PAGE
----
During a public health crisis, the ACA provides an additional layer of comfort to people with preexisting conditions. The law is also a safety net for people who are more likely to experience complications from COVID-19 due to specific preexisting conditions, including obesity, hypertension, cardiac conditions, and diabetes. “I think it’s keeping so many of us from panic,” Sachs says.

The Kaiser Family Foundation estimated that nearly 27 million people lost employer-sponsored health insurance in March and April of 2020. Thanks to the ACA, 79% of those people are eligible for coverage through the health insurance exchanges or Medicaid. Healthy individuals who may not have previously worried about health insurance are now in a position to benefit greatly from the safety net the ACA provides.

Effects of the Affordable Care Act on healthcare access

ACA-compliant health insurance plans are required to cover 10 essential health benefits, including preventive care. The ACA has demonstrably improved the health of Americans, particularly pre-Medicare adults ages 50 – 64. Data from the Health and Retirement Study shows that following the enactment of the ACA, people in this age group were more likely to have insurance coverage, self-reported improved health, and were less likely to need care in a hospital or nursing home.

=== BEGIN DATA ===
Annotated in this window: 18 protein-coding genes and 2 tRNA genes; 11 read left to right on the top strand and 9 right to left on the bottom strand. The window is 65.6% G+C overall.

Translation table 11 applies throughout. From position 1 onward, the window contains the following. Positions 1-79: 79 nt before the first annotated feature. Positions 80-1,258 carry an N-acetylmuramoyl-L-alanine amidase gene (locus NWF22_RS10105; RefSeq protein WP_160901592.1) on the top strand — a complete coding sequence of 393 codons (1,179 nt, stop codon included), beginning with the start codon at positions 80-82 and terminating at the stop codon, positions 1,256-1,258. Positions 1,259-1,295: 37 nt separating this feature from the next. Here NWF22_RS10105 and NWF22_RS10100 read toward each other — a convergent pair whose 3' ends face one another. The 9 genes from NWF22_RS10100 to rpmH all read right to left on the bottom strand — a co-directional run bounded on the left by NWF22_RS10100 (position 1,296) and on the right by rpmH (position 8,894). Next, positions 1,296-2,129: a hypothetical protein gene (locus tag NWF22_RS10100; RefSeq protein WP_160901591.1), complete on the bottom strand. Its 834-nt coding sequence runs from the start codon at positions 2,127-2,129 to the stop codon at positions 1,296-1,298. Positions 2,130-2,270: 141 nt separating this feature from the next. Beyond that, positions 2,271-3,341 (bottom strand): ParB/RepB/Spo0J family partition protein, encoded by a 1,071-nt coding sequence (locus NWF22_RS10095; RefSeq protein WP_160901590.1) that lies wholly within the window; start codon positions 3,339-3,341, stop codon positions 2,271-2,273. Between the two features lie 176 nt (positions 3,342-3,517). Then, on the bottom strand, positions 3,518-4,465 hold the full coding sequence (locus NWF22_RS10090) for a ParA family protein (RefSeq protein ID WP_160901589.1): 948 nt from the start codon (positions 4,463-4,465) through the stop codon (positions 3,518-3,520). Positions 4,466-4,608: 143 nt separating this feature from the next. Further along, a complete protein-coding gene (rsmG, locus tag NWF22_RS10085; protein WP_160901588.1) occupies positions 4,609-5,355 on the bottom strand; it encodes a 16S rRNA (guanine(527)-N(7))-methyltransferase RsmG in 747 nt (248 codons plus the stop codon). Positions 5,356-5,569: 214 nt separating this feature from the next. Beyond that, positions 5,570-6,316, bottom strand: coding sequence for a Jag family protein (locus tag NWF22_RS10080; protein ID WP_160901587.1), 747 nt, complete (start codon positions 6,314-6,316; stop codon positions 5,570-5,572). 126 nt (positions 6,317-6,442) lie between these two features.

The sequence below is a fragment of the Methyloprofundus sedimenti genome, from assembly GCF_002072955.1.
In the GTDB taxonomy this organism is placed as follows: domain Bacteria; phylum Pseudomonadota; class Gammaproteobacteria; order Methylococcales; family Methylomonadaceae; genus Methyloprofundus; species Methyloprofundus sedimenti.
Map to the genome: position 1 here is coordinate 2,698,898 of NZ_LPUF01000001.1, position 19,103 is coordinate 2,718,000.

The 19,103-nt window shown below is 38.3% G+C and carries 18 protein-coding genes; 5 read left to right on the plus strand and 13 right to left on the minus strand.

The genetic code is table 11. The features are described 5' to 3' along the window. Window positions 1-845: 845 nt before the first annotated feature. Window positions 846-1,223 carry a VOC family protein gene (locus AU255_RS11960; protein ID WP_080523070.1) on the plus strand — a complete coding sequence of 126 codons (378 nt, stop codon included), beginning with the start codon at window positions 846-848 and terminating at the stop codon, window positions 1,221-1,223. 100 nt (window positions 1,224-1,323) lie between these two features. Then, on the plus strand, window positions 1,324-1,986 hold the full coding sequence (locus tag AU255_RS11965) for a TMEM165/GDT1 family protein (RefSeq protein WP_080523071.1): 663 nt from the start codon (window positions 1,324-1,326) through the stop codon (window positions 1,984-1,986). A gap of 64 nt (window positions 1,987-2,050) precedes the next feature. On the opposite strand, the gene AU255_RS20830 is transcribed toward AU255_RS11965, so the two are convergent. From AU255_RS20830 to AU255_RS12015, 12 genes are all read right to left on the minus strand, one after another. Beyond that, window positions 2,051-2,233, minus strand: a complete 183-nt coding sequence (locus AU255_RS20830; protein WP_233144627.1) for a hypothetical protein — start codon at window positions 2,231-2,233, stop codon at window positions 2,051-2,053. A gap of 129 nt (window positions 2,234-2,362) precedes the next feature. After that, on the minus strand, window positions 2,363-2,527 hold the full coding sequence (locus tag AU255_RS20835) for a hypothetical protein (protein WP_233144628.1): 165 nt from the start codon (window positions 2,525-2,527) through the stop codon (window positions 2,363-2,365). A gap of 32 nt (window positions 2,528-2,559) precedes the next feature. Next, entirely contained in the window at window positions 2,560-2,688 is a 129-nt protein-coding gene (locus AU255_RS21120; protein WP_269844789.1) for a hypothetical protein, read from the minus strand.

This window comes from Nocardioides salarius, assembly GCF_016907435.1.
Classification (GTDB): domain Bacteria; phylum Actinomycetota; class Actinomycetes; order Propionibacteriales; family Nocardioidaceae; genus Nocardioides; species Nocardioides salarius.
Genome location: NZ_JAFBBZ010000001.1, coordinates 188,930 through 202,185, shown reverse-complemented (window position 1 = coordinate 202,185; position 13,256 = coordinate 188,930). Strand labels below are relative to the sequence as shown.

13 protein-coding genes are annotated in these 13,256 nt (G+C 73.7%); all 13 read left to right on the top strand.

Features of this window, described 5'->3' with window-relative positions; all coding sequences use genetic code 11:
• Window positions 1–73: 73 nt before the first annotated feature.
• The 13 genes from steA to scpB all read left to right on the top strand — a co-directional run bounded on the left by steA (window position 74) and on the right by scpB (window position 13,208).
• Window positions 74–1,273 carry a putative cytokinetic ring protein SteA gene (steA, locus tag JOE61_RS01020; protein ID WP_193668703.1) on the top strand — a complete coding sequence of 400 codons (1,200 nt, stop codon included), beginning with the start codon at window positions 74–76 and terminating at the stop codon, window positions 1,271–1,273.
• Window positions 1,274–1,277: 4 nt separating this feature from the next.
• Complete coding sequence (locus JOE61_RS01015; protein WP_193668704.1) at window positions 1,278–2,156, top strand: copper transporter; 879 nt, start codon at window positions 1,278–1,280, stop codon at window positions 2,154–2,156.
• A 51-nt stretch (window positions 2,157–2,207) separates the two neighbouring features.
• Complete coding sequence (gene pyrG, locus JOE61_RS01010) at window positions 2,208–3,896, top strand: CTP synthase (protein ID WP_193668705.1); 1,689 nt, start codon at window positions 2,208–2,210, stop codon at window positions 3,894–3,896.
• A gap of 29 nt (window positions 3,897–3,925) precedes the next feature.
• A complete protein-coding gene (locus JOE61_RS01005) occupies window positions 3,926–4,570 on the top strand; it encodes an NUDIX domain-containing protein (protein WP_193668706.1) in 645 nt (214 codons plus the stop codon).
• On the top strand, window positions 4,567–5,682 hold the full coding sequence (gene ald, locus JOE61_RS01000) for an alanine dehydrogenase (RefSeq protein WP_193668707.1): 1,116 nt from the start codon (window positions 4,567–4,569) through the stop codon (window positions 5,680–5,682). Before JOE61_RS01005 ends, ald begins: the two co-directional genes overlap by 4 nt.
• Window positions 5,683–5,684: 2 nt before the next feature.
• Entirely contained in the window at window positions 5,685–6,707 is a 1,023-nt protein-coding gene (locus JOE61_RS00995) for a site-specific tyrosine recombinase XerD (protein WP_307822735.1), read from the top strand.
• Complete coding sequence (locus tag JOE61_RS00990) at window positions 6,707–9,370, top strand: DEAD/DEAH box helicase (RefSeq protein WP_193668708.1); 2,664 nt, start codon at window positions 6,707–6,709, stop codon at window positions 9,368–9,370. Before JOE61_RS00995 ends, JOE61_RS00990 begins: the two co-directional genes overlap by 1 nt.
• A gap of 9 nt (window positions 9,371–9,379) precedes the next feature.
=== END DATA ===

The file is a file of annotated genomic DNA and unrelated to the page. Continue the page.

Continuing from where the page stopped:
Since older adults and people with certain preexisting conditions are more susceptible to serious complications from COVID-19, preventive care plays a key role in reducing risk. The preventive health benefit will also cover a COVID-19 vaccine, once one receives approval.

ACA-compliant plans must also cover hospitalization and emergency care. People must be willing to seek medical care when they are ill and not hesitate due to financial concerns. This is critical, especially during a public health crisis, as cost concerns factor into the decision of whether to seek care. An April survey by the Commonwealth Fund and SSRS found that 69% percent of adults would consider out-of-pocket costs as “somewhat” or “very important” in deciding whether to get care for COVID-19 symptoms.

When is Affordable Care Act Open Enrollment?

Generally, people can sign up for health insurance coverage through the ACA-created insurance marketplaces during the annual open enrollment period. Open enrollment occurs at the end of a calendar year, for coverage that begins January 1 of the following year. Open enrollment for 2021 coverage for all ACA-compliant plans will take place from November 1, 2020 – December 15, 2020. States that run their own exchanges may extend this enrollment period.

But what happens if you lose insurance coverage in the middle of the year? That’s where special enrollment periods (SEPs) come in.

What qualifies as a special enrollment period?